Comey Sought More Money For Russia Probe Days Before He Was Fired, Officials Say

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Last week, then-FBI Director James Comey requested more resources from the Justice Department for his bureau’s investigation into collusion between the Trump campaign and the Russian government, according to two officials with knowledge of the discussion.

Comey, who was fired by President Donald Trump on Tuesday, made the request in a meeting last week with Rod Rosenstein, the deputy attorney general, and Senate Intelligence Committee members were briefed on the request Monday, the officials said.

Justice Department spokeswoman Sarah Isgur Flores said reports that Comey had requested more funding for the Russia investigation are “totally false.” Such a request, she said, “did not happen.”

Rosenstein wrote the memo that was used to justify Trump’s swift and unexpected firing of Comey on Tuesday evening.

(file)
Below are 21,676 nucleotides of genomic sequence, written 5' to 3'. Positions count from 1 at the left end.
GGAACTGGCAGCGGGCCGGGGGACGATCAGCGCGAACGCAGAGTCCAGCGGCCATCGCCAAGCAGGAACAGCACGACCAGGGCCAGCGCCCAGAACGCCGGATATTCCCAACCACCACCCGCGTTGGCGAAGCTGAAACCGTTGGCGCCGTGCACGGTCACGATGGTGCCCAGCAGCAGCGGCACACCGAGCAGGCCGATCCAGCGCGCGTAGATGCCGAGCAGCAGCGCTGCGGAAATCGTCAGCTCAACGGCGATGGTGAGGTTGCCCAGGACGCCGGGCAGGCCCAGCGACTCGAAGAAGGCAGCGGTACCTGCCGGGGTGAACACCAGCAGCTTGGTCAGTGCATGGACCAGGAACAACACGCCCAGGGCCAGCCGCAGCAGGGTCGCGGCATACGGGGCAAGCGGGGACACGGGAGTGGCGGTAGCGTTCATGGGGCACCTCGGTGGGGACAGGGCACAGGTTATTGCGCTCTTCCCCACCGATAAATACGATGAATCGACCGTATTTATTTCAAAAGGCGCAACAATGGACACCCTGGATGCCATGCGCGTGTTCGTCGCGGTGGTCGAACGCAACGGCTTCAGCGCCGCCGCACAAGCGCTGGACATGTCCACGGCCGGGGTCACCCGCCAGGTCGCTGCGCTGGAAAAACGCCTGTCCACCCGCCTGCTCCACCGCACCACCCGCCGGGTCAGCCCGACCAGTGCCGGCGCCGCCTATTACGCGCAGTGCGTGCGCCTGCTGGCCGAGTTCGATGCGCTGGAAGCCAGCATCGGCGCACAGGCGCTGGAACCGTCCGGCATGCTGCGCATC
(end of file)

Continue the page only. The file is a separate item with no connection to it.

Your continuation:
The news was first reported by The New York Times.

Asked by reporters Wednesday whether she was briefed by Comey on requests for additional funding for the investigation, Sen. Dianne Feinstein, D-Calif., the ranking Democrat on the judiciary committee, said, “I was not. But I understand that there have been additional requests. That’s all I can say.”

It’s unclear where the FBI investigation stands. Comey acknowledged publicly in March that the FBI was looking into possible coordination between the Kremlin and the Trump campaign, and he said the investigation had begun in late July. Comey said that for a counterintelligence probe, “that’s a fairly short period of time.”

Last summer, the FBI obtained a secret court order to monitor the communications of Carter Page, who was an early adviser to the Trump campaign, as part of its investigation. Page has not been accused of any crimes, and it is unclear whether the Justice Department will eventually seek charges against him or others in connection with Russian interference in the 2016 campaign.

Law enforcement officials are also examining contacts between former national security adviser Michael Flynn and Russian officials.

(c) 2017, The Washington Post · Ashley Parker

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